4 Jun 13

Gloucestershire students experience the magic of chemistry in exclusive festival workshop

Fifteen female students aged 11 to 15 from Barnwood Park Arts College in Gloucestershire will be treated to an exclusive viewing of an interactive chemistry workshop at The Times Cheltenham Science Festival this week, courtesy of EDF Energy.

EDF Energy, Education and Principal Partner of the Festival, has invited the students to attend a specially organised ‘As If By Magic’ workshop, led by alchemy expert Andrew Szydlo, as it is streamed live online to students from Lancashire who were unable to attend the festival in person.

The workshop will be held this Friday (June 7) at 9.30am in the Festival’s Winton Crucible venue and will see Mr Szydlo creating explosions, flashes and whizzes as he explores the ‘magic’ of chemistry.

While the students from Barnwood Park will watch the workshop directly, in a festival-first, dozens of students from four schools in Lancashire will also be watching the workshop live online from their classrooms.

Charlotte Gordon, Teacher of Science, at Barnwood Park Arts College, said:

“Our students are really looking forward to attending the ‘As If By Magic’ workshop. The educational events at The Times Cheltenham Science Festival introduce science and maths to students in a fun, engaging and interactive way, and help us, as teachers, to advocate to our students the wealth of career opportunities that science qualifications can offer.”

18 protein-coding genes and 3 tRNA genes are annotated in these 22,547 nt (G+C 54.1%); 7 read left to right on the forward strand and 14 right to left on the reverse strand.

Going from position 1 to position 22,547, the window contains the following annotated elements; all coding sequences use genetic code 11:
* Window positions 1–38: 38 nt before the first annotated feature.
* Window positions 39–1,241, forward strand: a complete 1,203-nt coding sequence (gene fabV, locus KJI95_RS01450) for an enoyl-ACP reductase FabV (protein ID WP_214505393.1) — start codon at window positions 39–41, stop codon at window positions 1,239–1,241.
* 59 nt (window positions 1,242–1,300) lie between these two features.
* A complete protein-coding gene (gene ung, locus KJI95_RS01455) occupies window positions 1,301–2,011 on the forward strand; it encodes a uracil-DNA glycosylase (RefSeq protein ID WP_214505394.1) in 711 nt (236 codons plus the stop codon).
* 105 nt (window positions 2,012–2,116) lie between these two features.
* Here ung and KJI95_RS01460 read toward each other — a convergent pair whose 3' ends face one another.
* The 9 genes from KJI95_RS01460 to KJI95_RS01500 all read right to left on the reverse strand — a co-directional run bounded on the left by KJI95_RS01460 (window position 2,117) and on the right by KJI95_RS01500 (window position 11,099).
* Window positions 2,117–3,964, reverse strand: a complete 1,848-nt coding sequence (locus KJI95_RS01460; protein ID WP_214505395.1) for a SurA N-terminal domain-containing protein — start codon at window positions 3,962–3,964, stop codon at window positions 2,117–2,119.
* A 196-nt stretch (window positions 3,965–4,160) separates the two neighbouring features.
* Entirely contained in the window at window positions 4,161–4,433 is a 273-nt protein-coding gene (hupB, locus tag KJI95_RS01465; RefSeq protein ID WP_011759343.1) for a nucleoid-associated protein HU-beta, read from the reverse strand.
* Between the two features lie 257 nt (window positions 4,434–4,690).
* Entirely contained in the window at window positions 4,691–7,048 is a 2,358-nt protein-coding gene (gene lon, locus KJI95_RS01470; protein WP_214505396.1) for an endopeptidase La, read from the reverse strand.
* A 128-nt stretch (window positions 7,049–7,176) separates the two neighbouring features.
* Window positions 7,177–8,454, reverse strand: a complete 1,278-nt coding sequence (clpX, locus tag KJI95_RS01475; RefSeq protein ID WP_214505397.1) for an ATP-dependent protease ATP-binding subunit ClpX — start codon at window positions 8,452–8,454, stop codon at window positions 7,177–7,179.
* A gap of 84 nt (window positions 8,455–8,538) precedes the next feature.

EDF Energy, the UK’s largest producer of low carbon electricity, has supported The Times Cheltenham Science Festival for 11 years and is the principal sponsor of its Science for School’s programme, which offers 16 educational lectures and 37 interactive science workshops for student visitors.

Dr Andy Spurr, Managing Director of Nuclear Generation at EDF Energy, said:

“At EDF Energy we’re eager to inspire young minds to take an interest in science, technology engineering and maths, and so we were delighted to offer Barnwood Park Arts College the opportunity to experience this exclusive Festival workshop.

“We have supported The Times Cheltenham Science Festival for more than 10 years and by creating this live online streaming event, we hope to make science engaging and accessible for everyone.”

EDF Energy has given away more than 100 tickets for students in the South West to attend the Festival as well as paying for the travel costs of two schools in Gloucester, Harewood Junior School and Hardwicke Primary School, to get to and from the site.

The energy company will also be present at the Festival itself, showcasing its own schools programme The Pod (www.jointhepod.org) which provides free online resources for schools to learn about sustainability and science. More than 17,000 schools are currently registered to The Pod.

In addition, in the Festival’s ‘Discover Zone’, a free-to-enter interactive exhibition space, EDF Energy engineering graduates will be on hand to speak to visitors about their experiences of a career in science, as well as to introduce passers-by to the company’s mobile nuclear generation ‘visitor centre’.

The visitor centre is an example of one of the seven centres that the company is opening at its nuclear power stations across the UK, which are designed to introduce people to low-carbon electricity generation with hands-on, interactive displays.